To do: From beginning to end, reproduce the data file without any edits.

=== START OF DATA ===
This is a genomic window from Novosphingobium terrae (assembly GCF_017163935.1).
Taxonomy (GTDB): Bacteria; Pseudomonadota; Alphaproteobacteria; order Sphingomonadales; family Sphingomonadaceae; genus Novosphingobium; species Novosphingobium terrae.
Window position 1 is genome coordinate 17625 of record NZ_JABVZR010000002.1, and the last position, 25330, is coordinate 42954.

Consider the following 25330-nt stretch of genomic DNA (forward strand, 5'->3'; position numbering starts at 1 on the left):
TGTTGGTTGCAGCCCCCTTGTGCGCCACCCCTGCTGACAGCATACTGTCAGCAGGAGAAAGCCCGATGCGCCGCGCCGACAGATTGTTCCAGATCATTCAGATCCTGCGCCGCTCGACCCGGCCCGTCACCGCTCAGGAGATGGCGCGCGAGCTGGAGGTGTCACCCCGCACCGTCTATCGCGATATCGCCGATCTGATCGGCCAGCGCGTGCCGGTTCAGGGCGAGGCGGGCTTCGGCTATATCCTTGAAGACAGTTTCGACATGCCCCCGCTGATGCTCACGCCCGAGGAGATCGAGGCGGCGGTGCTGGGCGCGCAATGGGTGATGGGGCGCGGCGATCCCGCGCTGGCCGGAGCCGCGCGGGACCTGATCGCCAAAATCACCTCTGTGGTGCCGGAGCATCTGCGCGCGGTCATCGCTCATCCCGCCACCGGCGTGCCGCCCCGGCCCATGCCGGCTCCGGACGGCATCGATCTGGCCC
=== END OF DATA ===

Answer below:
This is a genomic window from Novosphingobium terrae (assembly GCF_017163935.1).
Taxonomy (GTDB): Bacteria; Pseudomonadota; Alphaproteobacteria; order Sphingomonadales; family Sphingomonadaceae; genus Novosphingobium; species Novosphingobium terrae.
Window position 1 is genome coordinate 17625 of record NZ_JABVZR010000002.1, and the last position, 25330, is coordinate 42954.

Consider the following 25330-nt stretch of genomic DNA (forward strand, 5'->3'; position numbering starts at 1 on the left):
TGTTGGTTGCAGCCCCCTTGTGCGCCACCCCTGCTGACAGCATACTGTCAGCAGGAGAAAGCCCGATGCGCCGCGCCGACAGATTGTTCCAGATCATTCAGATCCTGCGCCGCTCGACCCGGCCCGTCACCGCTCAGGAGATGGCGCGCGAGCTGGAGGTGTCACCCCGCACCGTCTATCGCGATATCGCCGATCTGATCGGCCAGCGCGTGCCGGTTCAGGGCGAGGCGGGCTTCGGCTATATCCTTGAAGACAGTTTCGACATGCCCCCGCTGATGCTCACGCCCGAGGAGATCGAGGCGGCGGTGCTGGGCGCGCAATGGGTGATGGGGCGCGGCGATCCCGCGCTGGCCGGAGCCGCGCGGGACCTGATCGCCAAAATCACCTCTGTGGTGCCGGAGCATCTGCGCGCGGTCATCGCTCATCCCGCCACCGGCGTGCCGCCCCGGCCCATGCCGGCTCCGGACGGCATCGATCTGGCCC